Describe a time you enjoyed a free day off work or school
You should say:
- When it was;
- Where you were;
- What you did;
- And how you felt about it.
Honestly, I’m always tied up with work and study, so overall, I don’t have much spare time to blow them off completely. If memory serves correctly, the only relaxing day I can think of right now is a Sunday about several weeks ago.
I remember I slept in until 10 o’clock that morning. Then I went to a swimming center that’s within walking distance of my home. And I swam for almost an hour. Actually, as long as I have free time, I always try to practice my swimming skills there.
Then, at noon I ordered take-out food and ate it at home. Even though I had time for cooking, I was just too lazy and wasn’t in the mood for it. So basically, all the kitchenware I bought has been sitting in the kitchen collecting dust by now. Anyway, in the afternoon, I downloaded a book highly recommended by my friend and read it while lying on the couch and playing some light music in the background. It was a great way for me to kick back and relax.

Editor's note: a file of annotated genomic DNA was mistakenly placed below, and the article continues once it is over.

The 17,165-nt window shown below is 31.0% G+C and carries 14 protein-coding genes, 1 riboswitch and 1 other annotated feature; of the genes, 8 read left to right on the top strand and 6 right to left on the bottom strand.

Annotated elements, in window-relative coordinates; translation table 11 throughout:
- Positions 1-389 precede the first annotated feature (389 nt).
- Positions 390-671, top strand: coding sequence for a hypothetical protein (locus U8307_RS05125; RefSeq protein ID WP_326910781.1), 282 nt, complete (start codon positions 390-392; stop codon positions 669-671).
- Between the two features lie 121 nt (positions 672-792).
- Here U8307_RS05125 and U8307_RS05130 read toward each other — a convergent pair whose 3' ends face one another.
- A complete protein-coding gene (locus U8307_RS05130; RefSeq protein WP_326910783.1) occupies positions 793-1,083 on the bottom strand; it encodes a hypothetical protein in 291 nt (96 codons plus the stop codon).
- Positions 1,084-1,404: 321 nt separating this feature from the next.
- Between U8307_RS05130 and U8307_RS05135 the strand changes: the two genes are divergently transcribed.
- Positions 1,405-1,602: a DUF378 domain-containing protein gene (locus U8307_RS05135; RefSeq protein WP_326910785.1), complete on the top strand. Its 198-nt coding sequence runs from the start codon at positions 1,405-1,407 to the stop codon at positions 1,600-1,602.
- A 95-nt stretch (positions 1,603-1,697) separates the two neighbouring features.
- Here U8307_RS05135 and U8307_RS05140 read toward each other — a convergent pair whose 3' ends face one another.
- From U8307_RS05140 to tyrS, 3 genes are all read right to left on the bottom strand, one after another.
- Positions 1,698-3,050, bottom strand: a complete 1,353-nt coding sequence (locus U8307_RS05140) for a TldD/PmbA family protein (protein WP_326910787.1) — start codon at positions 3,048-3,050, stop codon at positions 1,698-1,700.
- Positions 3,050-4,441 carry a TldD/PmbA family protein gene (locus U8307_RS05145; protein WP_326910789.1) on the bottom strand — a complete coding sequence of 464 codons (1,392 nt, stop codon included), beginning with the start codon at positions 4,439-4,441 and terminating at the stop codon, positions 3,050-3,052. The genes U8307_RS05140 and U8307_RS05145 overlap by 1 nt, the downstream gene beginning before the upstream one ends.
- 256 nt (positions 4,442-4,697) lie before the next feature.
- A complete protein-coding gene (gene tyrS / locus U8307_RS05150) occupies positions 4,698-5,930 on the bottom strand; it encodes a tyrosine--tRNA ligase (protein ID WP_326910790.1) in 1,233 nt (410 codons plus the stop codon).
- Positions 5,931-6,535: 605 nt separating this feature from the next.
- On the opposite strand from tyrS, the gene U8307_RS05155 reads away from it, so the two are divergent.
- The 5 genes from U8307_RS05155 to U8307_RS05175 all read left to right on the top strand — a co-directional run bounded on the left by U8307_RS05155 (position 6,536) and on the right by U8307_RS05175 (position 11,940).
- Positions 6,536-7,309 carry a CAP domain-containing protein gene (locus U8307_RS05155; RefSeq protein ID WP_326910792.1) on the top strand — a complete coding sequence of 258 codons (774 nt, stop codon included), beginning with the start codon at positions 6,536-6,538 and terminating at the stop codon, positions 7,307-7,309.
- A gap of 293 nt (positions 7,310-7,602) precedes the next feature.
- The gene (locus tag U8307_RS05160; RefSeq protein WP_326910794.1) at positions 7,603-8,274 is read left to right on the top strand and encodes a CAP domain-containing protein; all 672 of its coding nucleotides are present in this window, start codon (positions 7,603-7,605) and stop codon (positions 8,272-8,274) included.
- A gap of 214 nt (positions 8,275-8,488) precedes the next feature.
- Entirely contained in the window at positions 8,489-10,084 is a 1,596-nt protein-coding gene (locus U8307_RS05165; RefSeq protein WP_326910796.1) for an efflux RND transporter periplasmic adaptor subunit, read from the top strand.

So I have to say I didn’t do anything meaningful that day. But it did help me wind down. Due to my work and study, I’m not usually able to spend a day like that. But when I can, I enjoy every minute of it. Plus, I hope I can have more holidays; after all, we work to live, not live to work.
tied up (adj): If someone or something is tied up, they are busy or being used, with the result that they are not available for anything else.
if my memory serves me (well/right/correctly): used for saying that you think you have remembered something correctly
blow off something/someone: to decide not to do something you are expected to do, or not to meet someone you are expected to meet
in/within walking/driving, etc distance: possible to reach by walking, driving etc.
take-out food: prepared food packaged to be consumed away from its place of sale
in the mood for/to: If you say that you are in the mood for something, you mean that you want to do it or have it. If you say that you are in no mood to do something, you mean that you do not want to do it or have it.
kitchenware /ˈkɪtʃɪnwer/ (n): used in shops to describe objects that you use in a kitchen, such as pans, bowls, etc.
kick back: to stop doing things and relax
wind down: to gradually relax after doing something that has made you tired or worried